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Co-ownership arrangements

Could be a good option to get on the property ladder

Getting on the first rung of the property ladder is becoming harder than ever to achieve. The reasons why are well known — sky-rocketing house prices, higher rents and costs of living, tight lending restrictions and a shortage of housing stock. This perfect storm presents a living nightmare for first home buyers. Is it time for prospective homeowners to give up on the Kiwi dream of home ownership? If not, there are other options. 

The Kiwi dream

There are significant social and economic benefits to communities from the security that comes with having an established place to live. It brings freedom from the uncertainty and stresses of renting coupled with anxiety as house prices continue to rise. These benefits make the housing dream worth chasing and have driven private companies, the government and charities to provide innovative solutions to help Kiwis (with a variety of incomes and house price brackets) into home ownership. Necessity is, after all, the mother of invention.


Co-ownership (or shared ownership) is a practical tool to get on the property ladder: by ‘shared’ we don’t mean pooling funds and cramming into one house with several other families (or your closest friends) bunk-bed style. 

Co-ownership means buying the percentage of a property that you can afford now, with a silent partner (either a company, the government or a charity) providing the balance. Together you ‘co-own’ the property in those shares. The home is yours to enjoy. You are free to paint the walls, change the carpet, hammer in picture hooks and plant a garden. In return, you pay the rates and insurance, and maintain the property.

You pay a fee (or interest) for the co-owner’s share, and in time (either by an increase in the property’s value or because your financial position has improved) you can buy out your co-owner. Boom — full ownership! 

Filling the deposit gap

For many prospective buyers, their inability to save a large enough deposit is the main barrier to getting a loan from a bank. Most are quite capable of servicing a mortgage but cannot save for the required (and ever-increasing) deposit amount because life gets in the way. 

The gap between the deposit saved and the deposit required is just too wide for many. This is where co-ownership initiatives help people who don’t fit mainstream mortgage criteria. 

Buying a first home provides Kiwis (who have been in KiwiSaver for at least three years) a ‘single use’ key to unlock those contributions which can assist towards 5% of a house deposit.  If you have 5% of a deposit, you can use the co-owner’s contribution to top up the deposit required for regular retail lending — without having to resort to a second-tier lender. 

If the worst happens – what next?

As well as the upsides of owning property, what happens if the property market dips, your personal financial situation doesn’t improve or if your relationship breaks up?

If things really go belly-up, the house can be sold, the mortgage repaid and your co-owner shares in the loss (or the gain) in the percentage ratio that they contributed at the outset. Or there may be other options; always talk with your co-owner as they may be able to offer alternatives.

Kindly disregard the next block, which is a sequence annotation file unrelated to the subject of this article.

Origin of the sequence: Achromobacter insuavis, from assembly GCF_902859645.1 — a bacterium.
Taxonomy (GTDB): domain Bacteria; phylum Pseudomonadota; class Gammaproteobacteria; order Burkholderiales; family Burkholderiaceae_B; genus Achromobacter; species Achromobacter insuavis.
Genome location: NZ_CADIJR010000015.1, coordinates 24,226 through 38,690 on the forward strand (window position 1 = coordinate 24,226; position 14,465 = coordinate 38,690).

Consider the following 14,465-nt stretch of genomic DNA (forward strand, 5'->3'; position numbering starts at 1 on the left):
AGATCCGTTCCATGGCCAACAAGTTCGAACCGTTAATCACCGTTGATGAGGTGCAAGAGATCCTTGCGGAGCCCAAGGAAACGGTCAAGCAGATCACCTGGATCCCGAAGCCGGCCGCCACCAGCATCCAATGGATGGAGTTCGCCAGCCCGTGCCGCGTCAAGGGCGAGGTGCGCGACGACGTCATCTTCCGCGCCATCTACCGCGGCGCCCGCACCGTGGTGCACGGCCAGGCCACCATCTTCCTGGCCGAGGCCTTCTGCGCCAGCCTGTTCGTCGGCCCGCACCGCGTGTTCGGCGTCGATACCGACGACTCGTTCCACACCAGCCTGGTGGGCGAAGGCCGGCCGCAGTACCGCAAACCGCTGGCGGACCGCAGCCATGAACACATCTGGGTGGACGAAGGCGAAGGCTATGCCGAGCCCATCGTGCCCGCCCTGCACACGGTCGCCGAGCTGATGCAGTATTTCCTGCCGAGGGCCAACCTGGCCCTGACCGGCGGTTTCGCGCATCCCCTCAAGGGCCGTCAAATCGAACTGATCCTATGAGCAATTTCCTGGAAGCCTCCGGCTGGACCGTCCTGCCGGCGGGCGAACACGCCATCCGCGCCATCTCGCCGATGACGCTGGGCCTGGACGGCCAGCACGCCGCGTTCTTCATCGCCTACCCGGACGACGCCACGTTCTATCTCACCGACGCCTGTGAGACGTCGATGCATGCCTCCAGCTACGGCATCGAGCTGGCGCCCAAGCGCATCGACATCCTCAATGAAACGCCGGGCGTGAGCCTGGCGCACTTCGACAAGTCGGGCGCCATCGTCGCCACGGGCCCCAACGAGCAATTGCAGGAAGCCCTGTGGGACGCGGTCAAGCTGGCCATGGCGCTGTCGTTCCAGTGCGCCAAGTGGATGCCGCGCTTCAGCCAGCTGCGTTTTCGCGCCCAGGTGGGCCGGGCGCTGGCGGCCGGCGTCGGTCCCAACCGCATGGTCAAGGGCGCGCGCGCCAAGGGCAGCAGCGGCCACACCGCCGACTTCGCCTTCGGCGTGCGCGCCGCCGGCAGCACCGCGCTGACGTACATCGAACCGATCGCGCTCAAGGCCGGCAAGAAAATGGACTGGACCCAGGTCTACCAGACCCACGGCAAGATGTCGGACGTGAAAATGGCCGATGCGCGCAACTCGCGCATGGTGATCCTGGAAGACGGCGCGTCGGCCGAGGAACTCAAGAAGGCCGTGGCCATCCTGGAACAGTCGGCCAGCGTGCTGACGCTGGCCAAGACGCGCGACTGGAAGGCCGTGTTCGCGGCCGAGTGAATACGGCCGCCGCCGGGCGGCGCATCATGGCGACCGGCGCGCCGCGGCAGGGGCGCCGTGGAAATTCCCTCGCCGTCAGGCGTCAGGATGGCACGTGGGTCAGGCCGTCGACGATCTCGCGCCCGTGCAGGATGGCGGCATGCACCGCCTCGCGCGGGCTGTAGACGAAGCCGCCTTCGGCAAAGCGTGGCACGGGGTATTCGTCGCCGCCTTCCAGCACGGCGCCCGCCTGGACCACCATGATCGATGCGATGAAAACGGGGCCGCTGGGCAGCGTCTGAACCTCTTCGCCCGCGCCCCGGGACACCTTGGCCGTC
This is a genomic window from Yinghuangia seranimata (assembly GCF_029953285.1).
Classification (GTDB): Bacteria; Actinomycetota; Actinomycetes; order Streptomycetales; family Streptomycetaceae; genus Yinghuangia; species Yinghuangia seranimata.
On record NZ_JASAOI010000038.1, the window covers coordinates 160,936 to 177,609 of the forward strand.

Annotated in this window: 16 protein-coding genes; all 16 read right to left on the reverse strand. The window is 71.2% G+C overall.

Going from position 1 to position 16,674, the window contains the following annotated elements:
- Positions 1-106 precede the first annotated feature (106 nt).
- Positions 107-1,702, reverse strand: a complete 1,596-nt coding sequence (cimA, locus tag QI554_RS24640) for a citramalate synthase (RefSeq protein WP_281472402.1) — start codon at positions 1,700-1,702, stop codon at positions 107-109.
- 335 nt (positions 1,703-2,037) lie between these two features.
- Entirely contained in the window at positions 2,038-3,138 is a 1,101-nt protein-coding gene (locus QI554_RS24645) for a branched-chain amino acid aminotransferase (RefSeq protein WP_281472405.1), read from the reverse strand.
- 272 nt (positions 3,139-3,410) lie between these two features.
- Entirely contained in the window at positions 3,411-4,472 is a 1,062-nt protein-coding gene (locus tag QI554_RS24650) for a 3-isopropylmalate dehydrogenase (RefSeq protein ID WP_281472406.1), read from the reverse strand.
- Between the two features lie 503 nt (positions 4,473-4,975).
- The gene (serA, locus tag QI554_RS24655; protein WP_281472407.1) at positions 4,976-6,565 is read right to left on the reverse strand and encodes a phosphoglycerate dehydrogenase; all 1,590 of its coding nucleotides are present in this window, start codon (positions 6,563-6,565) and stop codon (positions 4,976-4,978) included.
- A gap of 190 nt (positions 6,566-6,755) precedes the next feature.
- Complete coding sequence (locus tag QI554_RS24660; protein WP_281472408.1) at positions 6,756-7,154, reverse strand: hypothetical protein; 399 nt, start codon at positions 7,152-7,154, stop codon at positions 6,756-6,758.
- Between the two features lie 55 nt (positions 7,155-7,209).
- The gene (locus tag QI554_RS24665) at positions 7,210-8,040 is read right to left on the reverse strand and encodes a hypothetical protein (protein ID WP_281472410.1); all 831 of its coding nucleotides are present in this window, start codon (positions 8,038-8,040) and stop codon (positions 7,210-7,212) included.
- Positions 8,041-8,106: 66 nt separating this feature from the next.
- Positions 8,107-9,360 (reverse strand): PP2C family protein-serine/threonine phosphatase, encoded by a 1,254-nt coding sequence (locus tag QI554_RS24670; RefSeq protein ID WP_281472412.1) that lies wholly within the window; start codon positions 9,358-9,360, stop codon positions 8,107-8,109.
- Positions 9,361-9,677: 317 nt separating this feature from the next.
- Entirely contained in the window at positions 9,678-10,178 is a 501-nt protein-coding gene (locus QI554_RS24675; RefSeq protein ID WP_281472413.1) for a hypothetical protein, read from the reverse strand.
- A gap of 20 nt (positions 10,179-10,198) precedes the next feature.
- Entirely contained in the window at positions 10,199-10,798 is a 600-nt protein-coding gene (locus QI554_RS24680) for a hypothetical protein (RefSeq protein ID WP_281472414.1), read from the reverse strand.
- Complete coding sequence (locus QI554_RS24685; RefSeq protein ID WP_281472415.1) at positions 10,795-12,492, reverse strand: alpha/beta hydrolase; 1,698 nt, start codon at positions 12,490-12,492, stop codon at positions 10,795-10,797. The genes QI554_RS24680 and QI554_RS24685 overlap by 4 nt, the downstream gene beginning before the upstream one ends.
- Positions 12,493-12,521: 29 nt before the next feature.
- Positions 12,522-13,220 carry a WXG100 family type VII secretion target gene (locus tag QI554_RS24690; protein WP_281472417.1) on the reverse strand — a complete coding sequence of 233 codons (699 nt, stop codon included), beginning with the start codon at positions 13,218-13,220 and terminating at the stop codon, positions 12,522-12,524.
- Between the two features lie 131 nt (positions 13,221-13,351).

Some co-ownership options

New Zealand Housing Foundation: Help from this charity is limited to people buying new houses that are located only in New Zealand Housing Foundation developments. The income cap is $95,000. Find out more at:

Kāinga Ora: The government’s First Home Partner programme is also for new houses only. You must be able to contribute a minimum 5% deposit and the total household income cap is $130,000. It will contribute a maximum of 25% of the house value or $200,000. For more information on this, go to and search for First Home Partner.

YouOwn: This privately funded company operates nationwide: it manages investment from not-for-profit entities to support co-ownership in the community. It allows co-owners to buy existing properties, as well as new ones. There is no income cap or house value limit. Eligibility criteria includes a 5% deposit, minimum household income of $110,000, and no or low debt. You pay 4.95% per annum on YouOwn’s share and can buy them out after five years. Go here to find out more:

And there are other organisations and private co-ownership schemes and arrangements that you  could investigate.


In high-price areas such as Auckland (actually, almost anywhere in New Zealand now) and without access to a ‘bank of Mum and Dad’ to solve the deposit gap, a co-ownership arrangement may be the best opportunity for prospective buyers wanting to escape private rentals and have a place to call their own.

Each scheme has different terms, eligibility criteria, restrictions and limitations. Come and talk to us to ensure a full understanding of the co-ownership journey. So, check out the co-ownership possibilities and keep the dream alive. It may be you, or someone you know, who could use a helping hand onto the property ladder right now.

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DISCLAIMER: All the information published in Fineprint is true and accurate to the best of the authors’ knowledge. It should not be a substitute for legal advice. No liability is assumed by the authors or publisher for losses suffered by any person or organisation relying directly or indirectly on this newsletter. Views expressed are the views of the authors individually and do not necessarily reflect the view of this firm. Articles appearing in Fineprint may be reproduced with prior approval from the editor and credit being given to the source. Copyright © NZ LAW Limited, 2022. Editor: Adrienne Olsen. E: M: 029 286 3650. ISSN 1174-2658 (Print) ISSN 2744-3973 (Online)